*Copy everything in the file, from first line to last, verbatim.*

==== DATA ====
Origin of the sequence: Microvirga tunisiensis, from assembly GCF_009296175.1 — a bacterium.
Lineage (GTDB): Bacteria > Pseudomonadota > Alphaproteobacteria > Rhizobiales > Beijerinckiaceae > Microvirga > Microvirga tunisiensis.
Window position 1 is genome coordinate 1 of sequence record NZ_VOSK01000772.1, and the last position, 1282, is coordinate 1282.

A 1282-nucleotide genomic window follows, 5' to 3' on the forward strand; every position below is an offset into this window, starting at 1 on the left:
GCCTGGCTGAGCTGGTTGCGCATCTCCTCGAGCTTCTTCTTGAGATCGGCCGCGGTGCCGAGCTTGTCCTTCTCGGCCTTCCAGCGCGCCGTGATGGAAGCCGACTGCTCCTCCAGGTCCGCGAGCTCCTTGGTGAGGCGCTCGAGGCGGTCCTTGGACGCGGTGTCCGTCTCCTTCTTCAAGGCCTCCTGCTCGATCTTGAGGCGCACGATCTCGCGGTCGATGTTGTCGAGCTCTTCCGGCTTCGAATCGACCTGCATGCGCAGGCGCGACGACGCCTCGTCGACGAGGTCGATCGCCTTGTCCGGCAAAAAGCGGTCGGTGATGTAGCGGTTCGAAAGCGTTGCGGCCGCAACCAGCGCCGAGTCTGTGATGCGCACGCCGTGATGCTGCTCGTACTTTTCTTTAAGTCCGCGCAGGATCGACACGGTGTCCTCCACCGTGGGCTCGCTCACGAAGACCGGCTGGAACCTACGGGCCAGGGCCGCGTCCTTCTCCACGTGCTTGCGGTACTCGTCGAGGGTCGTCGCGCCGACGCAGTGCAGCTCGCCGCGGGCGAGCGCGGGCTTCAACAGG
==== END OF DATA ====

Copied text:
Origin of the sequence: Microvirga tunisiensis, from assembly GCF_009296175.1 — a bacterium.
Lineage (GTDB): Bacteria > Pseudomonadota > Alphaproteobacteria > Rhizobiales > Beijerinckiaceae > Microvirga > Microvirga tunisiensis.
Window position 1 is genome coordinate 1 of sequence record NZ_VOSK01000772.1, and the last position, 1282, is coordinate 1282.

A 1282-nucleotide genomic window follows, 5' to 3' on the forward strand; every position below is an offset into this window, starting at 1 on the left:
GCCTGGCTGAGCTGGTTGCGCATCTCCTCGAGCTTCTTCTTGAGATCGGCCGCGGTGCCGAGCTTGTCCTTCTCGGCCTTCCAGCGCGCCGTGATGGAAGCCGACTGCTCCTCCAGGTCCGCGAGCTCCTTGGTGAGGCGCTCGAGGCGGTCCTTGGACGCGGTGTCCGTCTCCTTCTTCAAGGCCTCCTGCTCGATCTTGAGGCGCACGATCTCGCGGTCGATGTTGTCGAGCTCTTCCGGCTTCGAATCGACCTGCATGCGCAGGCGCGACGACGCCTCGTCGACGAGGTCGATCGCCTTGTCCGGCAAAAAGCGGTCGGTGATGTAGCGGTTCGAAAGCGTTGCGGCCGCAACCAGCGCCGAGTCTGTGATGCGCACGCCGTGATGCTGCTCGTACTTTTCTTTAAGTCCGCGCAGGATCGACACGGTGTCCTCCACCGTGGGCTCGCTCACGAAGACCGGCTGGAACCTACGGGCCAGGGCCGCGTCCTTCTCCACGTGCTTGCGGTACTCGTCGAGGGTCGTCGCGCCGACGCAGTGCAGCTCGCCGCGGGCGAGCGCGGGCTTCAACAGG